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ORIGINAL ARTICLE
Year : 2013  |  Volume : 5  |  Issue : 2  |  Page : 77-84

In vitro evaluation of a passive radio frequency identification microchip implanted in human molars subjected to compression forces, for forensic purposes of human identification


1 Department of Clinical Basic Science, Faculty of Health Sciences, Pontificia Universidad Javeriana; Department of Oral Rehabilitation, Dentistry School, Universidad del Valle, Cali, Colombia
2 Department of Oral Rehabilitation, Dentistry School, Universidad del Valle, Cali, Colombia

Correspondence Address:
Freddy Moreno
Dentistry School, Universidad del Valle, Cali
Colombia
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Source of Support: None, Conflict of Interest: None


DOI: 10.4103/0975-1475.119766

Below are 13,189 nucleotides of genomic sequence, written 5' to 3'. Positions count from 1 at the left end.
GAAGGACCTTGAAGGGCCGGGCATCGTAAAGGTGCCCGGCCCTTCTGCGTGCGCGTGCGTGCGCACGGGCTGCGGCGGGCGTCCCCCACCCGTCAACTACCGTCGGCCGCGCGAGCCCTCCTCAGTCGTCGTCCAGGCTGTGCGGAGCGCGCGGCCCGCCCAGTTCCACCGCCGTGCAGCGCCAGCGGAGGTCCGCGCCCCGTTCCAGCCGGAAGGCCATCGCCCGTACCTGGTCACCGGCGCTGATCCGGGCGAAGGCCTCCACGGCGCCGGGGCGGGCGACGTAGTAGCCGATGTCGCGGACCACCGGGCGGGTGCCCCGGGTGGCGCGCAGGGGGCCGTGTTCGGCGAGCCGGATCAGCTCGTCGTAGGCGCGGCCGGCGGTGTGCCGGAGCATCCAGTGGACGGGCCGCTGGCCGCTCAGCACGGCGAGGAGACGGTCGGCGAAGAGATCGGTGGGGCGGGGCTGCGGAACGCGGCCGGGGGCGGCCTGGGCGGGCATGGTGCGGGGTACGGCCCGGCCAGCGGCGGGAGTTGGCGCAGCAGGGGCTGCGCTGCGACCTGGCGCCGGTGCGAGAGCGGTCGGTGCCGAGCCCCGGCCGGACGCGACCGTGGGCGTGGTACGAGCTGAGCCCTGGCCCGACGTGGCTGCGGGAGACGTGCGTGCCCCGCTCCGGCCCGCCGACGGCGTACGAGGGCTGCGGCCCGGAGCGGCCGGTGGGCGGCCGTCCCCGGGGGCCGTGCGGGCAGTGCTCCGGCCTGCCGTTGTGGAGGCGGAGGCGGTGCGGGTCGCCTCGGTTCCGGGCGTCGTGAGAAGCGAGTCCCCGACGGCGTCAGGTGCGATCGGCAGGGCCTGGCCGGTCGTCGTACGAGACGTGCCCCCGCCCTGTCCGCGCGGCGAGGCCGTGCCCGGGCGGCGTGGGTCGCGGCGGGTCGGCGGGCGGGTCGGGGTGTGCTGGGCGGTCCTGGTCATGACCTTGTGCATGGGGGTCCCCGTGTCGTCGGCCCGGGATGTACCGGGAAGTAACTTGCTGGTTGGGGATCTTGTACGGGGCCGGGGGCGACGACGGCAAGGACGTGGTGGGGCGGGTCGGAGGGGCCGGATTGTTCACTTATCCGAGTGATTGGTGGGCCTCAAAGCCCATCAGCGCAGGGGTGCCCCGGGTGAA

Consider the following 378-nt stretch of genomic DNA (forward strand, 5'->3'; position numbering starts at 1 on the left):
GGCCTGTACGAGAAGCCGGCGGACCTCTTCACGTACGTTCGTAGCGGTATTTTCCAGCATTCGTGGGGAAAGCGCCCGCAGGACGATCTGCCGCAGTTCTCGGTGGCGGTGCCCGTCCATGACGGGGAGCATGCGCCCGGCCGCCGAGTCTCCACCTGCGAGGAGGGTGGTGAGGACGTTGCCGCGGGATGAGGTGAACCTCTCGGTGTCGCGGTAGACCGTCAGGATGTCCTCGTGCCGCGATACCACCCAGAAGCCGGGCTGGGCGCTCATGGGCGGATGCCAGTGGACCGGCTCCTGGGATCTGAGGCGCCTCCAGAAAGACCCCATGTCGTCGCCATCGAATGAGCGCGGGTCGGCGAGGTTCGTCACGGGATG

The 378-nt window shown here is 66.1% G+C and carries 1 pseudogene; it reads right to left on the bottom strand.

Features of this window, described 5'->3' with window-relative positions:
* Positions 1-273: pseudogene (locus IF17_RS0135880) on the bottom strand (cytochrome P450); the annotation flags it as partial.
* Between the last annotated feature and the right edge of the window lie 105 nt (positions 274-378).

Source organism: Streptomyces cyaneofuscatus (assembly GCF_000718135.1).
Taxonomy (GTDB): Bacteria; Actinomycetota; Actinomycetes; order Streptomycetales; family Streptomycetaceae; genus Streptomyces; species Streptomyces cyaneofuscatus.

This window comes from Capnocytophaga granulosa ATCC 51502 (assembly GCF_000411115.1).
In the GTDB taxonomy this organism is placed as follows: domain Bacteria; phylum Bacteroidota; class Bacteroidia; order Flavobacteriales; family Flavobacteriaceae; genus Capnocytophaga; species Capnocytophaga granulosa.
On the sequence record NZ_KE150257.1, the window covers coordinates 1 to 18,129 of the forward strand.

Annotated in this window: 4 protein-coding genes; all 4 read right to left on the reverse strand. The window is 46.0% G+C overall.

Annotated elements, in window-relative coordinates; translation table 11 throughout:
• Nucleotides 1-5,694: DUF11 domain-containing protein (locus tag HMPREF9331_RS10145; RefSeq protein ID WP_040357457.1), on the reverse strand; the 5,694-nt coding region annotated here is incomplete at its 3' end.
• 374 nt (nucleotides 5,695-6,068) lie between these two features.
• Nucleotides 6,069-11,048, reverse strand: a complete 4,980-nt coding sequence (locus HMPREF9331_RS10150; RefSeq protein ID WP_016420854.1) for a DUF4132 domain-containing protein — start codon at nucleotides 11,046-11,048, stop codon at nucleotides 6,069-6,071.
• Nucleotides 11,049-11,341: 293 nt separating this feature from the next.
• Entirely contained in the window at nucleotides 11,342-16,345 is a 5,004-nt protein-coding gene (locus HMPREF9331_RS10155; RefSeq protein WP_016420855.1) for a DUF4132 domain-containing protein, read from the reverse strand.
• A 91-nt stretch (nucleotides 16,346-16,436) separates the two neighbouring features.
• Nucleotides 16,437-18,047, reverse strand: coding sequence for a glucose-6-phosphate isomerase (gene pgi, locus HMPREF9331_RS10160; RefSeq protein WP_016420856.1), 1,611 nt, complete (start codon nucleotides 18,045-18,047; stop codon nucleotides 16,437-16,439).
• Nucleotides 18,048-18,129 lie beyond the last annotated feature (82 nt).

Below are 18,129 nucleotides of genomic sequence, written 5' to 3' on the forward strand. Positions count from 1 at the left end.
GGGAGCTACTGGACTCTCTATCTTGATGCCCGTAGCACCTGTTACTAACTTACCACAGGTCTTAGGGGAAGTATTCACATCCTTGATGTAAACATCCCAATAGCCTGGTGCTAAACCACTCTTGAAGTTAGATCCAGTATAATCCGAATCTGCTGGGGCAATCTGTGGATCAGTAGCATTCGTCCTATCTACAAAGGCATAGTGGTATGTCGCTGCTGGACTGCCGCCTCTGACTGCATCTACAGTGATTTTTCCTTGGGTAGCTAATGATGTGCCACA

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Objective: To evaluate the in vitro behavior of a passive Radio Frequency Identification (RFID) microchip implanted in human molars subjected to compression forces to determine its technical and clinical viability. Materials and Methods: I n vitro experimental study to evaluate the physical behavior of a passive RFID microchip (VeriChip™) implanted in human molars through resin restoration (Filtek P90™ Silorane 3M-ESPE ® ) to determine the clinical and technical possibilities of the implant and the viability to withstand compression forces exerted by the stomatognathic system during mastication. Results: Through the ANOVA test, it was found that the teeth on which a microchip was implanted show great resistance to compressive forces. It was also evident that teeth with microchips implanted in Class V cavities are more resistant than those implanted in Class I cavities. Conclusions: Although microchip dimensions are big, requiring a sufficiently large cavity, from the biomechanical point of view it is plausible to implant a microchip in a Class V cavity employing restoration material based on resin for forensic purposes of human identification.


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